Unless you’ve been under a rock you’re already aware of all the buzz going around WordCamps and the challenge that some are having in terms of being able to sponsor and present at these events. It’s been hashed and rehashed in so many different ways in the last few days and more intelligent people have been adding their thoughts to the pile of collective ideas that I have almost nothing left to contribute.
But I’ve been thinking deeply about it not only because our team here at WP Daily is co-organizing a WordCamp but because at the heart of what everyone is trying to do is simply this: Create incredible value in a local setting to help others appreciate, use, and fall in love with WordPress.
Whether you stand on one side or another does matter but nearly as much as our collective and global intent in helping others adopt the best semantic publishing platform on planet earth. As such, we can all agree that it is in our best interests to promote that collective initiative always.
This means, at least from my perspective, that if your execution by which you achieve success founded on that motive and initiative doesn’t “fit” squarely in one philosophical camp or another then you have the full right to simply roll your own. In other words, go on and be your bad self and put together your own WordPress-centric event.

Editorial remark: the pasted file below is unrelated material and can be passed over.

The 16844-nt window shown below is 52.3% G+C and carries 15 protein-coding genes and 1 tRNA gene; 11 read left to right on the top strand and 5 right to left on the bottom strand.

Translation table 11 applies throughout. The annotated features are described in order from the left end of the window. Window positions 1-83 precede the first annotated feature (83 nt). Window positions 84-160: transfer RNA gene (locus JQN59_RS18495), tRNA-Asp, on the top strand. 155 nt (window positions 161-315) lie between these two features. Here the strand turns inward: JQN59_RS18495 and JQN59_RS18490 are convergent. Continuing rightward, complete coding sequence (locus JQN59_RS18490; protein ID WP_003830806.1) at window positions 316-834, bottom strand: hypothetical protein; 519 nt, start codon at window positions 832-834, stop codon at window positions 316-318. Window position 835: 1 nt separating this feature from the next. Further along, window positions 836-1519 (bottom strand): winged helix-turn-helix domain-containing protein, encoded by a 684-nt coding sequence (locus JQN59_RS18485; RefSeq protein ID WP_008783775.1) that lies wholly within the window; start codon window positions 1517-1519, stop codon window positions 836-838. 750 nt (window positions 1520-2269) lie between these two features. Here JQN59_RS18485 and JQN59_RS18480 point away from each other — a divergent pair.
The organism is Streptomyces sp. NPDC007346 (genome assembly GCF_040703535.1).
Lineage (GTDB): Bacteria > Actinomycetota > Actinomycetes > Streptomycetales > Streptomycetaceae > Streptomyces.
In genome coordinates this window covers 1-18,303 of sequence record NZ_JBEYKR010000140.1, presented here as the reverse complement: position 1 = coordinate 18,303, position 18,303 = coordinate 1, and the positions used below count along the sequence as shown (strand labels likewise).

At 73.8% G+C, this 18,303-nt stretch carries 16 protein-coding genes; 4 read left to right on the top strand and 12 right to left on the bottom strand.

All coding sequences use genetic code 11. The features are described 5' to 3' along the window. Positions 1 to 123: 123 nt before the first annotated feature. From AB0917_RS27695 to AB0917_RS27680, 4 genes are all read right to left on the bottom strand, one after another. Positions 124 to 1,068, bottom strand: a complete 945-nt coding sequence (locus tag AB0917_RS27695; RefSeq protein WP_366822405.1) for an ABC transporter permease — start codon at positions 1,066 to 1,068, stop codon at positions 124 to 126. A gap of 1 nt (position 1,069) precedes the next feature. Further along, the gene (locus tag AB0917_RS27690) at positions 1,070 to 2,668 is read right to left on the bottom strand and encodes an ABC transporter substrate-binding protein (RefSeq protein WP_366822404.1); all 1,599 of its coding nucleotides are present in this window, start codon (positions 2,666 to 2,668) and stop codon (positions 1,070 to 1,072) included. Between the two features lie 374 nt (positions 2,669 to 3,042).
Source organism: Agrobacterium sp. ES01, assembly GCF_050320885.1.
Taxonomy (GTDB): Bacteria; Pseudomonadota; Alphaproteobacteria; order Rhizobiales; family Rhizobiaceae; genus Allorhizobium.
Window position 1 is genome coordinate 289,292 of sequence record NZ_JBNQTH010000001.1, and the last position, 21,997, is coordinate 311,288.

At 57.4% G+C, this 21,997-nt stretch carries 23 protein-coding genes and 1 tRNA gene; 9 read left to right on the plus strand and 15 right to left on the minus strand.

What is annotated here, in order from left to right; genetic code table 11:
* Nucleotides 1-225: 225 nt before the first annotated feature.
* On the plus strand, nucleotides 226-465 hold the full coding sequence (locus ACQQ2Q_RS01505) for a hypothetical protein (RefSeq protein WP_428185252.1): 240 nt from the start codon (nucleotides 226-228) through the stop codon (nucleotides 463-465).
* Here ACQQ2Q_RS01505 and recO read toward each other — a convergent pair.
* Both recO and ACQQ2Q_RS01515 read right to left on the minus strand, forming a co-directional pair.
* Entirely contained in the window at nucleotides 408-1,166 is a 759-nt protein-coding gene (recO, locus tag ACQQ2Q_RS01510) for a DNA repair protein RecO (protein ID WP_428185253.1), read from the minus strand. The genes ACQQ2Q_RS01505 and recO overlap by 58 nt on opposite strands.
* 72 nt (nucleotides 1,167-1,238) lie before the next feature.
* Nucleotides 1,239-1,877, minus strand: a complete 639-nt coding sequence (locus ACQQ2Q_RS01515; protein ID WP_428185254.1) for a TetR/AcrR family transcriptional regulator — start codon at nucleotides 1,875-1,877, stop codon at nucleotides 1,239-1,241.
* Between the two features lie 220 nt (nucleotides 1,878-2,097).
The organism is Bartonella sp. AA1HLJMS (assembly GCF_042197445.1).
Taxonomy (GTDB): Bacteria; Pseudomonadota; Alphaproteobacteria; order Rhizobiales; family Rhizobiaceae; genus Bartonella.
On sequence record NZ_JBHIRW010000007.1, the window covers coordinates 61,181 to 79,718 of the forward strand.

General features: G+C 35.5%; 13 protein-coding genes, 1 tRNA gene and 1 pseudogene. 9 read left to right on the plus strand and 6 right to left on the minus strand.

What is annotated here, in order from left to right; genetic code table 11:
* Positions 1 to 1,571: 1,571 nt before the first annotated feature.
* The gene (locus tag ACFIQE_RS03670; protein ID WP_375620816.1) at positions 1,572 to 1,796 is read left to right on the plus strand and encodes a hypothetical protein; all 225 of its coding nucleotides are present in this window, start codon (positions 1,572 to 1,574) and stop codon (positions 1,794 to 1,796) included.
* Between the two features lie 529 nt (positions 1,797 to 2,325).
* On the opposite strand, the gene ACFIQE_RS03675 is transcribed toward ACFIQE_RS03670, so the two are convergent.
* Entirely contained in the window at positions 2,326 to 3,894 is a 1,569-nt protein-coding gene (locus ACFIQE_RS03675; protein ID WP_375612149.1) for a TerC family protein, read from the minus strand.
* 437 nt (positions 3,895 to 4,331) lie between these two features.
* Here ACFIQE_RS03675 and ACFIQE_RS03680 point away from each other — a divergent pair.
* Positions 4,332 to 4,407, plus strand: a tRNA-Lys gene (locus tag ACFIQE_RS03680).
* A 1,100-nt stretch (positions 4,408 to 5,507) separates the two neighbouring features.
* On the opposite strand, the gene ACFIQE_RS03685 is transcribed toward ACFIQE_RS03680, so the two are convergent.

The thing is that people have been doing it for years and I now imagine even more people are considering it as things have become tense in who can and cannot present and sponsor.
This isn’t about which event is better or which event or philosophy is more popular – it’s about providing incredible value in your own local and geographical context.
There are some events, like WP Camp, that inspire me in huge ways because they have not only blazed their own path but have used their freedom in execution to extend value to not only people interested in WordPress but also to other local organizations that are doing incredible good:
The WordPress community is large. Large enough to go beyond criticism and and encourage better behavior by good examples. In Germany the team did just that and named the event WP Camp.
It was a really great bar camp, and the money was sent to Help e.V. to help Syrian refugees.
If you’re motivated to not only help others love and use WordPress more as well as interested in helping your fellow brother and sister in need (like helping refugees) I do not see any reason why you need to get tripped up or slowed down in doing just that.
Go forth and prosper and try to leave the politics and legalese aside. You have everything you need to put on an incredible local event and you don’t need anyone’s permission to do it. The benefit is that you’re forced to innovate and to push the bar in terms of value – and the world could use a bit more of both.